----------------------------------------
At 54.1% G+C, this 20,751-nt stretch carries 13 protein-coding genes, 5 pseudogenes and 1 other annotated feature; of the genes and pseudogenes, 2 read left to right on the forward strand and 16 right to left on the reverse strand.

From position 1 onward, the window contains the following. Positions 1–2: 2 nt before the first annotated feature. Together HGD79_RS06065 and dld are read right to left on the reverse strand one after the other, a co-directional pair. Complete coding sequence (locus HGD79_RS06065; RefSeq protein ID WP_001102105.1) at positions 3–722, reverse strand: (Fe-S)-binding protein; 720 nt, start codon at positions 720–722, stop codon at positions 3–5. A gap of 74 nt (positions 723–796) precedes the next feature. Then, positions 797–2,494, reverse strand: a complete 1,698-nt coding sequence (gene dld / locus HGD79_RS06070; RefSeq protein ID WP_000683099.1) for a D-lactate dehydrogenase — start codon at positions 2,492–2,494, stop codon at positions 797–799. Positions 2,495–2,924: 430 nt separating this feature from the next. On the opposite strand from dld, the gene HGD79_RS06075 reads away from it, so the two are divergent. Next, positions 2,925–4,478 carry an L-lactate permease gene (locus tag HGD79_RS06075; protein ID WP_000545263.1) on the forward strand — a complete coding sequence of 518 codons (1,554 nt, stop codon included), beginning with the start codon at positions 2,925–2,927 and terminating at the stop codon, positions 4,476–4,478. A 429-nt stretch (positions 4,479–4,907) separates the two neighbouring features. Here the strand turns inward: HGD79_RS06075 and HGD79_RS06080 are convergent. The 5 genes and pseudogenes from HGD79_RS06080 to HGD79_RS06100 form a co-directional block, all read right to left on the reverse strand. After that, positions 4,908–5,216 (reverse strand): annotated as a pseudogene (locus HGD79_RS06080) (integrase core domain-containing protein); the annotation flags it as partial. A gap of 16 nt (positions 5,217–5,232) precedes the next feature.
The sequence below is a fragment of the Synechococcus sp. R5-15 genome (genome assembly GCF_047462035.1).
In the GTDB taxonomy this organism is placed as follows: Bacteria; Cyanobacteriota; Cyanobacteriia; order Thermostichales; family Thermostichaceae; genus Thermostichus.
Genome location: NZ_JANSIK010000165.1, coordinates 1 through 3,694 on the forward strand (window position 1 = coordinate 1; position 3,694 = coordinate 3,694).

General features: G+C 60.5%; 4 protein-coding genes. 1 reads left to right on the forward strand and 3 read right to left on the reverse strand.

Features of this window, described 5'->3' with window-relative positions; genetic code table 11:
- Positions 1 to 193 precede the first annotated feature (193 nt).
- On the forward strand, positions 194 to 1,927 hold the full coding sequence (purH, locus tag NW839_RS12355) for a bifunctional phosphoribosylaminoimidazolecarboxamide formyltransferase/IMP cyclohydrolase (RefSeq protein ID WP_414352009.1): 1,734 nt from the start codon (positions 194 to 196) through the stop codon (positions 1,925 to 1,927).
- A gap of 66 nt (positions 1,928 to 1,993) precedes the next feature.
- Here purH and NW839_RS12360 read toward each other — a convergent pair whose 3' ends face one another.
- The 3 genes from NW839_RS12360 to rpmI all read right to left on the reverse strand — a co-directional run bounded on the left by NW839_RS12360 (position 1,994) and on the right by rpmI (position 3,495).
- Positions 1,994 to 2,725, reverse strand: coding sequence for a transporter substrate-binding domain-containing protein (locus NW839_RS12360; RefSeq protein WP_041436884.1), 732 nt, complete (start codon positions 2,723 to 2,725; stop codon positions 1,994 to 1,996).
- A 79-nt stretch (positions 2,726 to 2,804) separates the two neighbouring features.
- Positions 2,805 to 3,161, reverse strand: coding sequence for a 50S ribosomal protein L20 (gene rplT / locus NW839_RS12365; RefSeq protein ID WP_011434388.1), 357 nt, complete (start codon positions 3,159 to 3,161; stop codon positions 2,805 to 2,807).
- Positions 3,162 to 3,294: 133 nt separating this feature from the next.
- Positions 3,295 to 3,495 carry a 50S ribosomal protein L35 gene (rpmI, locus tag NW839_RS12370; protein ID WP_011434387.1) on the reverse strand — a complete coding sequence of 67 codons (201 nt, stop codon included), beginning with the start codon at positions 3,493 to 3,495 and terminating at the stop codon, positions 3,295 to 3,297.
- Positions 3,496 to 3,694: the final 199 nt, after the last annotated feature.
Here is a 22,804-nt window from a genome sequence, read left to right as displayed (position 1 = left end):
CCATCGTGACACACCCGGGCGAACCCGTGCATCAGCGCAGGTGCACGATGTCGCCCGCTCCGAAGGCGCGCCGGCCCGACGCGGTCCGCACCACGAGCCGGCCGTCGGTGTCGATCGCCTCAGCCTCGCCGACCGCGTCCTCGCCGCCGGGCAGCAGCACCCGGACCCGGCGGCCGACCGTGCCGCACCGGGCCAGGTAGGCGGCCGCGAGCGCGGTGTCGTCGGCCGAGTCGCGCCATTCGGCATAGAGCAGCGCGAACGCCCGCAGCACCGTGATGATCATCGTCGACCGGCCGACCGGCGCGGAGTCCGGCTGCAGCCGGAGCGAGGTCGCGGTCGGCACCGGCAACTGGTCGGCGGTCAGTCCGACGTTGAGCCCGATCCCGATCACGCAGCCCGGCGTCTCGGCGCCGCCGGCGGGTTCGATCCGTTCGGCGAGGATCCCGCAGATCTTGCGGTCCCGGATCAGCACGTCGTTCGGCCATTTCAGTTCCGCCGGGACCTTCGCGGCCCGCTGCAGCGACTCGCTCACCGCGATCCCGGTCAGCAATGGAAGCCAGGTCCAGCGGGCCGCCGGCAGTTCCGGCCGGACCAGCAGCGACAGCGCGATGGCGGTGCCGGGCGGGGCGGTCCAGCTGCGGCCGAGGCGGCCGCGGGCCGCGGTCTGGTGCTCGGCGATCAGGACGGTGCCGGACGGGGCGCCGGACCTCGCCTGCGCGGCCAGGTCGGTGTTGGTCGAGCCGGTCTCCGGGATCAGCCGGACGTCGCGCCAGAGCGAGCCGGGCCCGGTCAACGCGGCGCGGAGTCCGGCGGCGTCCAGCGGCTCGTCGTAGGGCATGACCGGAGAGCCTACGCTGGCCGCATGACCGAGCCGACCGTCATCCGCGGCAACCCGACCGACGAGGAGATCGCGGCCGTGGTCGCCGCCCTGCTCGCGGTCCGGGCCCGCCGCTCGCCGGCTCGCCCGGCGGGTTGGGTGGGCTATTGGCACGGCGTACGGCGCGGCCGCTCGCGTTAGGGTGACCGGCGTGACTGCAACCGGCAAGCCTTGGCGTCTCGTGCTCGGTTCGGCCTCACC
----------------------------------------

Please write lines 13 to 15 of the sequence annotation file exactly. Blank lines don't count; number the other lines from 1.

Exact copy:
- Positions 1,994 to 2,725, reverse strand: coding sequence for a transporter substrate-binding domain-containing protein (locus NW839_RS12360; RefSeq protein WP_041436884.1), 732 nt, complete (start codon positions 2,723 to 2,725; stop codon positions 1,994 to 1,996).
- A 79-nt stretch (positions 2,726 to 2,804) separates the two neighbouring features.
- Positions 2,805 to 3,161, reverse strand: coding sequence for a 50S ribosomal protein L20 (gene rplT / locus NW839_RS12365; RefSeq protein ID WP_011434388.1), 357 nt, complete (start codon positions 3,159 to 3,161; stop codon positions 2,805 to 2,807).